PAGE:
|Lowest Recommended Age:||Mature High Schooler|
|Profanity:||Some raunchy language|
|Nudity/Sex:||Sexual references and situations including gay characters|
|Alcohol/Drugs:||Social drinking, drug joke|
|Violence/Scariness:||Sitcom-style violence and peril|
|Diversity Issues:||Characters from all races and sexual orientations|
|Movie Release Date:||2001|
Amanda Pierce (Monica Potter) is an art restorer at the Metropolitan Museum of Art in New York with very bad taste in men. When she comes home to find her current beau in bed with another woman (“This isn’t what it looks like,” he protests), she has to find another apartment. She moves in with four towering fashion models and promptly falls (literally) for Jim Winston (Freddie Prinze, Jr.), the Prince Charming across the street who makes her weak in the knees. One little problem — as she gazes into his window, it appears that he has killed someone. Amanda is caught between fear and longing as the models act as sort of combination Greek chorus members/evil stepsisters/fairy godmothers guiding her to solve both the mystery and the romantic dilemma.
This plot could be played a number of ways from slapstick (think Lucille Ball) to terror (think “Rear Window” or “Gaslight”). The tone this version tries to strike is something like “date movie for teenage girls whose boyfriends love Adam Sandler.” So what we get is some swoony romance, a lot of pratfalls, and intermittent gross-out jokes. For example, not once, but twice the snooty supermodels are trapped in the bathroom to no end of would-be comic chaos. The first time they are hiding out in Jim’s shower while he has a post-pirogi visit to the bathroom. The models get to engage in frantic breath-holding and face-squinching. The second time they are in a restaurant men’s room and listen to two plumbers engage in conversation misperceived as sexual before a toilet explodes. The movie’s first ten minutes include two gay jokes and a crack about menopause, all of which, like the bathroom scenes, miss rising to the level of actually being funny.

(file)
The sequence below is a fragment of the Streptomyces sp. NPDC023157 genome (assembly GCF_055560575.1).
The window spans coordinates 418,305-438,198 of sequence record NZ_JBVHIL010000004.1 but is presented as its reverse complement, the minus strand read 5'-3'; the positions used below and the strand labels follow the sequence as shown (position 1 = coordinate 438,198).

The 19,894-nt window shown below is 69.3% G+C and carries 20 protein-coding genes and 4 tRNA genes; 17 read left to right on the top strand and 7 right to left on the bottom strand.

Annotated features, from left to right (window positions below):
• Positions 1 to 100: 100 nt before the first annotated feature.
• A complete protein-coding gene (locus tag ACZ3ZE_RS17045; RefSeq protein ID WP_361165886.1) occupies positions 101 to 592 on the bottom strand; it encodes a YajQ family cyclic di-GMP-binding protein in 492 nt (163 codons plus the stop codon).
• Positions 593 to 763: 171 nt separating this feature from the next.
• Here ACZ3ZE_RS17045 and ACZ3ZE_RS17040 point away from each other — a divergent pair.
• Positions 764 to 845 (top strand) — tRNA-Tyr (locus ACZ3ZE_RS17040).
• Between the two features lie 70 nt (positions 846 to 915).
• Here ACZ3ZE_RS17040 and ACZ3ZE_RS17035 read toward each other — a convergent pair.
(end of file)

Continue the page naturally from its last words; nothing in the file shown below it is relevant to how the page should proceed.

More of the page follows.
The models are good sports and enjoy making fun of their image as vapid gold-diggers. Potter (the wife in “Con Air” and the girlfriend in “Patch Adams”) is pretty and appealing but she has no comic sparkle. The movie needs Meg Ryan or Jenna Elfman (and a better script). What we get instead is a standard-issue blue-eyed blonde with an acting range as narrow as her roommates’ hips. Prinze has real star appeal, but deserves much better than this generic role.
Parents should know that the humor and plot may be juvenile, but the movie is raunchier than many PG-13s, with some very strong and graphic language. When the models do a makeover on Amanda, they tell her to clench her behind and tweak her nipples. Amanda’s lesbian friend grabs her breast. The dog Prinze walks for a neighbor tries to mount Amanda, which is supposed to be funny. There is violence, including an apparent murder and some shooting, but it is not explicit or very threatening. Some parents may also be concerned about the way that the models exploit the men who want to date them and about the foolish chances taken by the characters.
Families who see the movie should talk about why some people make mistakes in trusting the wrong people. They may also want to talk about whether a life devoted to looking beautiful can lead someone to be superficial and self-centered.
Families who enjoy this movie will also enjoy “Charade” (the perfect combination of thrills and romance) and romantic comedies like “If a Man Answers.”